Cardiovascular disease- Diabetes drastically increases the risk of different cardiovascular manifestations, such as coronary artery disease and affiliated chest pain (angina), stroke, tightening of arteries (atherosclerosis), and heart attack. Having diabetes mellitus, raises the likely hood of having heart disease or stroke.
A non-ST elevation acute coronary syndrome (NSTE-ACS) is a very common presentation to emergency departments everywhere, as well as primary care practices. Therefore, it is important that all providers be well informed on the effectivity of certain treatment regimens.
Our body system is not immune to pathological deficiencies. There exist numerous identified pathologies which compromise the regular functioning of a heart, but all heart-related pathologies are narrowed to a single condition known as Acute Coronary Syndrome (ACS). This is the term properly used in reference to the different identified clinical entities threatening the cardiovascular system. ACS is the result of the progressive or complete sudden blocking of the arteries or veins; this prevents an appropriate blood flow through the circulatory system, and as a consequence, the body is unable to receive enough oxygen and nutrients to meet its daily necessities.
Chest pain was presented in 49.5% of patients with STEMI6. The pain may radiate to arms, neck, stomach or jaw7. There may also be sweating, light-headedness, nausea or shortness of breath8.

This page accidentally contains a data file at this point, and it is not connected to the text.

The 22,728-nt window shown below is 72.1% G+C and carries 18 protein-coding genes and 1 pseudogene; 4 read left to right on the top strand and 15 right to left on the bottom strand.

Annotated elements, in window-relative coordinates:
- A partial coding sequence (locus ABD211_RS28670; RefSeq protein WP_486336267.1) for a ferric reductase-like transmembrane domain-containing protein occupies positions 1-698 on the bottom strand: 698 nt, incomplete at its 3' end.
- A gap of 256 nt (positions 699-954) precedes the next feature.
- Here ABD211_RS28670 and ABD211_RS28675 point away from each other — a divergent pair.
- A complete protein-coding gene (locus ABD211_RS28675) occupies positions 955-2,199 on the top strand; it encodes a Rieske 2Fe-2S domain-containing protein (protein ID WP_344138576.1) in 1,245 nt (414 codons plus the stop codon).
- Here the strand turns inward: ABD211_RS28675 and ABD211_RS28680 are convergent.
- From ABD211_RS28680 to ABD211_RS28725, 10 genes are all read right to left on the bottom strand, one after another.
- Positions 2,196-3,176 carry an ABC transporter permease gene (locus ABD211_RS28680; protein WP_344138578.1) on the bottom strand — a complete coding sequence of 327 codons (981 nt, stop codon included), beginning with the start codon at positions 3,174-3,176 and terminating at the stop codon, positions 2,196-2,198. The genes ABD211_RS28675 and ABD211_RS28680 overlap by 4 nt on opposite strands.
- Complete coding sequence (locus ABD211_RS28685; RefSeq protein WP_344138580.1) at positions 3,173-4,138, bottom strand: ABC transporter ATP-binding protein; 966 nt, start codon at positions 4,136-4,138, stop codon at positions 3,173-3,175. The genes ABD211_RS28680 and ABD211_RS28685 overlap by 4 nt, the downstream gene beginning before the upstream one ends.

Primary percutaneous coronary intervention (PCI) and PCI with fibrinolysis are current therapy options used for patients who have had an acute ST elevation myocardial infarction (STEMI). These six article discuss multiple elements involved in the discussion comparing the many factors that affect which forms of therapy is preferred to which patients. Concerns regarding the safety and effectiveness of primary PCI have risen. Factors include the optimal time for therapy, the important of hospital staff and volume, and the efficiency of PCI after fibrinolysis.
Perhaps the most deadly of all the heart’s complications is a heart attack. A heart attack is the leading killer in men and women in the United States, with an estimate 1 million heart attacks alone in the United States (NHLBI). A heart attack occurs when the heart is unable to obtain oxygen, due to a section of heart muscle becoming blocked and preventing oxygen-rich blood to flow properly. The leading cause of heart attacks is coronary heart disease, also known as coronary artery disease. Coronary heart disease is a result of plague, a waxy like substance, building up inside the coronary arteries, the arteries that are responsible for providing blood to the heart (NHLBI). Overtime, the built up plaque can rupture inside of an artery causing a blood clot to form, which prevents blood from reaching heart muscles. Portions of heart muscle once fed by this now blocked artery begin to die if blockage is not treated in time.
“Time is muscle” when it comes to cardiac. Heart attack patients are either non-STEMI or STEMI. STEMI stands for ST-Segment Elevation Myocardial Infarction. In patients who are non-STEMI’s, aggressive antiplatelet therapy is the primary treatment due to a soft clot or platelet plug. In patients that are a STEMI, reperfusion is the primary treatment due to a stable clot. There are two methods of reperfusion that are used: fibrinolytic’s or PCI (Percutaneous Coronary Intervention). For either STEMI or non-STEMI there is supportive medical therapy is used which includes Oxygen, Nitroglycerin, Morphine, Beta Blockers and ACE inhibitors.